KENYA: Anti-corruption drive – What about the universities? By Gilbert Nakweya

Kenya’s President Uhuru Kenyatta’s war on corruption has seen the arrest and prosecution of high-profile civil servants from current and past regimes, but have universities been overlooked in his campaign? Some academics and stakeholders think so.

http://www.universityworldnews.com/article.php?story=20181024141546644

GHANA: Accreditation needs critical thinking and innovation By Eric Fredua-Kwarteng and Samuel Kwaku Ofosu UNIVERSITY WORLD NEWS

In a previous article we contended that accreditation lies at the heart of development and that the Ghana National Accreditation Board (NAB) is strategically irrelevant to the development of Ghana. Our contention was based on the ineffective ways in which the NAB conducts the accreditation process and also the fact that accreditation of higher education is not aligned with other national development policies in Ghana.

http://www.universityworldnews.com/article.php?story=20181024101609199

AU’s development goals hampered by skills shortages By Gilbert Nakweya UNIVERSITY WORLD NEWS

Key targets for the first 10 years of the African Union’s Agenda 2063 are being jeopardised by a lack of critical technical skills, and a new skills development agenda led by business and academia is urgently needed, the recent Sixth African Higher Education Week and Regional Universities Forum for Capacity Building in Agriculture (RUFORUM) Biennial Conference heard.

http://www.universityworldnews.com/article.php?story=20181031121429886

Ministers propose three-point plan to boost PhD numbers By Christabel Ligami

Recognising the need for more doctoral graduates who can contribute to the science and innovation agendas needed to promote development, African ministers of education, agriculture, science and technology have proposed a three-point plan to escalate postgraduate training and staffing in African universities.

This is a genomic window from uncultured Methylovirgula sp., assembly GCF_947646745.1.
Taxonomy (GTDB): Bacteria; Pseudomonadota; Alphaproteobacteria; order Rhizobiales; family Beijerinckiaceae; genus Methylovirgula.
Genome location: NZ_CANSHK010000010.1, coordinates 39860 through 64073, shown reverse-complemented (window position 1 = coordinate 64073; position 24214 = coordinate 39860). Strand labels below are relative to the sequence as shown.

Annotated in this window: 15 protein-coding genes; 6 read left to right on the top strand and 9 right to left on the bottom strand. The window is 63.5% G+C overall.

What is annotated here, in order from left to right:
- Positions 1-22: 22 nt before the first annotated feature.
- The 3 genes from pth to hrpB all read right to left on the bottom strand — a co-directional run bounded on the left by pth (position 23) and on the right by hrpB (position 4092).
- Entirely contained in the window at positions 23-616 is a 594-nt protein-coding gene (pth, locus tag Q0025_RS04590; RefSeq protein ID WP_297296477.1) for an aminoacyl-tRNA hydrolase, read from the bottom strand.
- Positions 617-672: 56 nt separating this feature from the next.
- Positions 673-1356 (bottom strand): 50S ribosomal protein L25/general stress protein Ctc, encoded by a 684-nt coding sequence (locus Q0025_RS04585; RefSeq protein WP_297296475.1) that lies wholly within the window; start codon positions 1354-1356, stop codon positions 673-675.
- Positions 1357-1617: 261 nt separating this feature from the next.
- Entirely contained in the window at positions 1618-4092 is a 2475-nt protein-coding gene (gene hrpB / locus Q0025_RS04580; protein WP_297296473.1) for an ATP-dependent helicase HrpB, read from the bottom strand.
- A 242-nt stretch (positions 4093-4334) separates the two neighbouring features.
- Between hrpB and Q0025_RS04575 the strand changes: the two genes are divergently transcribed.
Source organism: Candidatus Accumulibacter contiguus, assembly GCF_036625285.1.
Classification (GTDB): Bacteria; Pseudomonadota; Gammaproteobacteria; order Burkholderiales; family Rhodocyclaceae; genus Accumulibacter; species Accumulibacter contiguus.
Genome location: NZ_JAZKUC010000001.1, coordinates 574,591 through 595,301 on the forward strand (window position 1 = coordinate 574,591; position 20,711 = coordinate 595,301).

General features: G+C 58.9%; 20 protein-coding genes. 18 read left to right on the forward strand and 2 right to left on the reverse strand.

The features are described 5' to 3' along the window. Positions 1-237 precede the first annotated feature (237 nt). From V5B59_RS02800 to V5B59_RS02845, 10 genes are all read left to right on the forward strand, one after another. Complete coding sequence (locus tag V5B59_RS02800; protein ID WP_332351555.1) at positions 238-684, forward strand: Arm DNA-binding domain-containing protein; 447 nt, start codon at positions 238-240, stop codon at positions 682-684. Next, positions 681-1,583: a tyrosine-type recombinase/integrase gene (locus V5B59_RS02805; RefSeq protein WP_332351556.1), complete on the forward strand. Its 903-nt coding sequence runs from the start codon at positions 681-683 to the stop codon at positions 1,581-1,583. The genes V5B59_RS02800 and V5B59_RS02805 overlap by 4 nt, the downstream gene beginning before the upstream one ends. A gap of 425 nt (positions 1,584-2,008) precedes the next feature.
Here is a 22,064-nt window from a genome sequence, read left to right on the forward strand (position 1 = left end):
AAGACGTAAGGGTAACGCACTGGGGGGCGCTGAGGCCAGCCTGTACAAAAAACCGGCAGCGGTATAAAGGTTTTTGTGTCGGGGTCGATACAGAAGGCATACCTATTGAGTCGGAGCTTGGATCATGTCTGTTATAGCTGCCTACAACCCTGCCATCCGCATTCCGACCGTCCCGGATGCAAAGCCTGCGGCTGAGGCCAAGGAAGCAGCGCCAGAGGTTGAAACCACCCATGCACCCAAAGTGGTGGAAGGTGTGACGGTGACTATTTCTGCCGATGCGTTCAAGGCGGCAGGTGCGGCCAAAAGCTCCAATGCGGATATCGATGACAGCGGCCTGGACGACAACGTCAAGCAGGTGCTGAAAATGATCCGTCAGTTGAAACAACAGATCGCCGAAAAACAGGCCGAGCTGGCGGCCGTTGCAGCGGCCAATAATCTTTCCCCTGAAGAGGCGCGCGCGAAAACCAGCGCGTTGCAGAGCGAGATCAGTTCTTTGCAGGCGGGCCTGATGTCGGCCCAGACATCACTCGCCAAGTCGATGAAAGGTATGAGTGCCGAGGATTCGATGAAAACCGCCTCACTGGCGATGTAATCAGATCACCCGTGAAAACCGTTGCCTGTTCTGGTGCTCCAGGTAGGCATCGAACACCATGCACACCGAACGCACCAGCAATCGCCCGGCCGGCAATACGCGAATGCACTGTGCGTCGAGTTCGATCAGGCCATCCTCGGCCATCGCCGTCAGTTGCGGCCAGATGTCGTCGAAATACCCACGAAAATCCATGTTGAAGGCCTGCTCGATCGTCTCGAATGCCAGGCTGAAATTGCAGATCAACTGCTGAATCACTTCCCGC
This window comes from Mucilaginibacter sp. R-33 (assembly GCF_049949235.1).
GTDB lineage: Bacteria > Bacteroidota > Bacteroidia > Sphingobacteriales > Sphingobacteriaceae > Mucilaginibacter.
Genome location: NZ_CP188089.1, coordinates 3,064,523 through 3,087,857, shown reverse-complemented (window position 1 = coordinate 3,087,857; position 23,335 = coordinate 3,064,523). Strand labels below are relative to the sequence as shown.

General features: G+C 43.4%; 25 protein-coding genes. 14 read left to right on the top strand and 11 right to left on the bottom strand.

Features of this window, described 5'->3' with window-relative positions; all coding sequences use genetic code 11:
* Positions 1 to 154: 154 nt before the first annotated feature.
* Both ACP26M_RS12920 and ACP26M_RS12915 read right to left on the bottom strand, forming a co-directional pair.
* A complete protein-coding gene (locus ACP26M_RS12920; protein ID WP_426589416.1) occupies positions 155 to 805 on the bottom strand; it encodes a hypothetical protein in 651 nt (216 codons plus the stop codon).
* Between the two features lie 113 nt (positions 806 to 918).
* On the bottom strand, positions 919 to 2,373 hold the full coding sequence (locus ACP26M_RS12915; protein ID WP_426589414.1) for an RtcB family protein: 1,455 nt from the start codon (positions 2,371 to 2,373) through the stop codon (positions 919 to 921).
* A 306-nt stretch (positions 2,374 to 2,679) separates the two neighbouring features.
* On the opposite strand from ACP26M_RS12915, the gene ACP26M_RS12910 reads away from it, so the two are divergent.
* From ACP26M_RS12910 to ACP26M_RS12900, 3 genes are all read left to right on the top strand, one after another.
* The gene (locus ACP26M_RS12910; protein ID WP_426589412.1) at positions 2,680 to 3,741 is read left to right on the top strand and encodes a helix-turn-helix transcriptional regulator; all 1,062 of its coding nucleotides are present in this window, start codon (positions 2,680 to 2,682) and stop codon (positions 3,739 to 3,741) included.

http://www.universityworldnews.com/article.php?story=20181031082312519

We Are All Research Subjects Now By Sarah E. Igo THE CHRONICLE OF HIGHER EDUCATION

This spring, with some fanfare, Facebook and the Social Science Research Council (SSRC) announced that they would team up for a novel research collaboration. The unusual partnership has been greeted with equal parts praise and criticism. What seems undeniable, however, is what the project represents: the first outlines of a 21st-century social-research complex shaped more by big data than conventional data sets, and by corporate rather than public backing.

https://www.chronicle.com/article/We-Are-All-Research-Subjects/244705?cid=wcontentgrid_41_5

Self-Directed Learning and Augmented Reality: How to Teach Gen Z By Jeffrey J. Selingo THE CHRONICLE OF HIGHER EDUCATION

Some campus leaders still talk about millennials as if they were the prototypical undergraduates. But enrolling now is Generation Z, the most diverse cohort in modern American history, one that grew up during the Great Recession and its aftermath, entirely in the era of the smartphone and social media. Today’s students crave value and relevance, they seek campus services over amenities, and they’re near-constant users of Instagram and YouTube.

https://www.chronicle.com/article/Self-Directed-Learning-and/244968?cid=wcontentgrid

Lecture capture: vital learning aid or a licence to skip class? By Anne Mckie TIMES HIGHER EDUCATION

The introduction of lecture capture has proved, like most technological innovations in higher education, controversial. Debates over the merits of recording lectures and making them available online for students have ranged from the issue of who retains copyright of the content to the divisive use of pre-recorded lectures to provide “tuition” during strikes by academics.